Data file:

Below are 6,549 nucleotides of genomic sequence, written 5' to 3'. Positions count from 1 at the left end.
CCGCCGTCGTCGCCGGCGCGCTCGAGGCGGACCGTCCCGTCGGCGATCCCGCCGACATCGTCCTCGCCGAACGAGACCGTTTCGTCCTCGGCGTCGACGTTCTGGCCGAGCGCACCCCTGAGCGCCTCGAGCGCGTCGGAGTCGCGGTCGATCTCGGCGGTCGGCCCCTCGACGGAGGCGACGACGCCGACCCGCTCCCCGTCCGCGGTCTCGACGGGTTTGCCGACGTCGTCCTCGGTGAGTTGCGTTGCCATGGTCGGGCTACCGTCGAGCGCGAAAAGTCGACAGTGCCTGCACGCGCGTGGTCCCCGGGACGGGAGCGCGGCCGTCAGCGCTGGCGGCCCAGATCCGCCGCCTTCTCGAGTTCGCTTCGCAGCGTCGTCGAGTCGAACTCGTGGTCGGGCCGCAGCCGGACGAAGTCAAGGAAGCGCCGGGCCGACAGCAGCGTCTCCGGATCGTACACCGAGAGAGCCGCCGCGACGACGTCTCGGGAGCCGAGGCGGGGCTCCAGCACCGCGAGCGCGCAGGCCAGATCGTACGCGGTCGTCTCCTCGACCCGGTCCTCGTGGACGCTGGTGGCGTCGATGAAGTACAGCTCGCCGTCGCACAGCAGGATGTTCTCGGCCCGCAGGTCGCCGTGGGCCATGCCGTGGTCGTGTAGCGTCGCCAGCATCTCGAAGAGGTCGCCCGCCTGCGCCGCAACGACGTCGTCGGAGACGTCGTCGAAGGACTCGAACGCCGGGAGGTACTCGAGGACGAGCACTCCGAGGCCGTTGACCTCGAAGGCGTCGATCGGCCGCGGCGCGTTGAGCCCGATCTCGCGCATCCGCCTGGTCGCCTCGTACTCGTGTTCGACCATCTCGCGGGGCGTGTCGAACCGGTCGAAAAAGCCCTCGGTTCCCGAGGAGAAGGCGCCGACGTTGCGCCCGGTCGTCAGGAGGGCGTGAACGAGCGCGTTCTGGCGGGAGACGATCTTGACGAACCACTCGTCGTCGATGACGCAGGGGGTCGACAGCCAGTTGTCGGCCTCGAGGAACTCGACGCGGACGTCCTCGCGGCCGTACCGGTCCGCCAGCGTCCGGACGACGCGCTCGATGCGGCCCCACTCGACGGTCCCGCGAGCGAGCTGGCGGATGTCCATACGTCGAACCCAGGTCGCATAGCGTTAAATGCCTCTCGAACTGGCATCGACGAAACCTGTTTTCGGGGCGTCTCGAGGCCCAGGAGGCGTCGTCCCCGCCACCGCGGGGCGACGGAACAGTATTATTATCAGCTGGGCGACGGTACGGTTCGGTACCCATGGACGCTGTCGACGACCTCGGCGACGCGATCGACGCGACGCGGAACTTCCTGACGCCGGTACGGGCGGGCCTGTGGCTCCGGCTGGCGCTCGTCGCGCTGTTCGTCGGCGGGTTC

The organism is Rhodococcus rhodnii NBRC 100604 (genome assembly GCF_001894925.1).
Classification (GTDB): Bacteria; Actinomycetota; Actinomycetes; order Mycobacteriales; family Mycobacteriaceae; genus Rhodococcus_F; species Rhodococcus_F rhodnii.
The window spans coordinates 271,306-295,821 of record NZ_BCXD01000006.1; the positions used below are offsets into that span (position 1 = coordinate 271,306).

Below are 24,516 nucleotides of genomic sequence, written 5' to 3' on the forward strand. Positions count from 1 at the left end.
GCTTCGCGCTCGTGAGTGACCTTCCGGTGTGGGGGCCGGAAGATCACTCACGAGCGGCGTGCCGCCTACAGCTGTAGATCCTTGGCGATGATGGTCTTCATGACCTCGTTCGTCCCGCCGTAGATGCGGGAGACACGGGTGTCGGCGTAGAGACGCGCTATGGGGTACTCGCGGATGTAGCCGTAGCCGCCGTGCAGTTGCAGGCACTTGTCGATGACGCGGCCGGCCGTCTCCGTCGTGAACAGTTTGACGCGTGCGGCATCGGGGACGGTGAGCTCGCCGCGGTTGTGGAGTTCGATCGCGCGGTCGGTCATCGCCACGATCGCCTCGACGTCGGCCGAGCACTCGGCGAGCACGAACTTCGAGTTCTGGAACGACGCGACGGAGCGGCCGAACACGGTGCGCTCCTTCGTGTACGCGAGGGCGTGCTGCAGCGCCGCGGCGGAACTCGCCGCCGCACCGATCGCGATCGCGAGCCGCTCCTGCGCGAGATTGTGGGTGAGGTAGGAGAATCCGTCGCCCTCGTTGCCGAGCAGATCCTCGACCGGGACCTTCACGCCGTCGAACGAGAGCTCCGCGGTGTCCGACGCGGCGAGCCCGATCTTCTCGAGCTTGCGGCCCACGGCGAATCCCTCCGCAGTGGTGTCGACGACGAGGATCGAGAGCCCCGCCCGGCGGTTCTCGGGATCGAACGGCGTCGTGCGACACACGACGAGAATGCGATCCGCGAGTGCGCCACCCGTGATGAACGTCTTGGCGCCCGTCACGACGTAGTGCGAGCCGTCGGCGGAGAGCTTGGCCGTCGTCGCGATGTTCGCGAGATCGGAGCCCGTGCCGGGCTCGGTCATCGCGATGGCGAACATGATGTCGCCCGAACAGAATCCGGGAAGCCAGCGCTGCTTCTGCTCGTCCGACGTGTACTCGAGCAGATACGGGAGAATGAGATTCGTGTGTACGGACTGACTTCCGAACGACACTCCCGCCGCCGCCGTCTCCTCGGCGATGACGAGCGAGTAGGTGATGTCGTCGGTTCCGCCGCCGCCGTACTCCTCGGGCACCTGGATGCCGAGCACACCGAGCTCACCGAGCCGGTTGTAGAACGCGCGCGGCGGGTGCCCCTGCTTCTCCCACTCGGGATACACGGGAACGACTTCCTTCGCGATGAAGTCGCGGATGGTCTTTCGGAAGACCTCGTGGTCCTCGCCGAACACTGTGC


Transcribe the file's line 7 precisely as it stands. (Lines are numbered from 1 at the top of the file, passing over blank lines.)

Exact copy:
GCTTCGCGCTCGTGAGTGACCTTCCGGTGTGGGGGCCGGAAGATCACTCACGAGCGGCGTGCCGCCTACAGCTGTAGATCCTTGGCGATGATGGTCTTCATGACCTCGTTCGTCCCGCCGTAGATGCGGGAGACACGGGTGTCGGCGTAGAGACGCGCTATGGGGTACTCGCGGATGTAGCCGTAGCCGCCGTGCAGTTGCAGGCACTTGTCGATGACGCGGCCGGCCGTCTCCGTCGTGAACAGTTTGACGCGTGCGGCATCGGGGACGGTGAGCTCGCCGCGGTTGTGGAGTTCGATCGCGCGGTCGGTCATCGCCACGATCGCCTCGACGTCGGCCGAGCACTCGGCGAGCACGAACTTCGAGTTCTGGAACGACGCGACGGAGCGGCCGAACACGGTGCGCTCCTTCGTGTACGCGAGGGCGTGCTGCAGCGCCGCGGCGGAACTCGCCGCCGCACCGATCGCGATCGCGAGCCGCTCCTGCGCGAGATTGTGGGTGAGGTAGGAGAATCCGTCGCCCTCGTTGCCGAGCAGATCCTCGACCGGGACCTTCACGCCGTCGAACGAGAGCTCCGCGGTGTCCGACGCGGCGAGCCCGATCTTCTCGAGCTTGCGGCCCACGGCGAATCCCTCCGCAGTGGTGTCGACGACGAGGATCGAGAGCCCCGCCCGGCGGTTCTCGGGATCGAACGGCGTCGTGCGACACACGACGAGAATGCGATCCGCGAGTGCGCCACCCGTGATGAACGTCTTGGCGCCCGTCACGACGTAGTGCGAGCCGTCGGCGGAGAGCTTGGCCGTCGTCGCGATGTTCGCGAGATCGGAGCCCGTGCCGGGCTCGGTCATCGCGATGGCGAACATGATGTCGCCCGAACAGAATCCGGGAAGCCAGCGCTGCTTCTGCTCGTCCGACGTGTACTCGAGCAGATACGGGAGAATGAGATTCGTGTGTACGGACTGACTTCCGAACGACACTCCCGCCGCCGCCGTCTCCTCGGCGATGACGAGCGAGTAGGTGATGTCGTCGGTTCCGCCGCCGCCGTACTCCTCGGGCACCTGGATGCCGAGCACACCGAGCTCACCGAGCCGGTTGTAGAACGCGCGCGGCGGGTGCCCCTGCTTCTCCCACTCGGGATACACGGGAACGACTTCCTTCGCGATGAAGTCGCGGATGGTCTTTCGGAAGACCTCGTGGTCCTCGCCGAACACTGTGC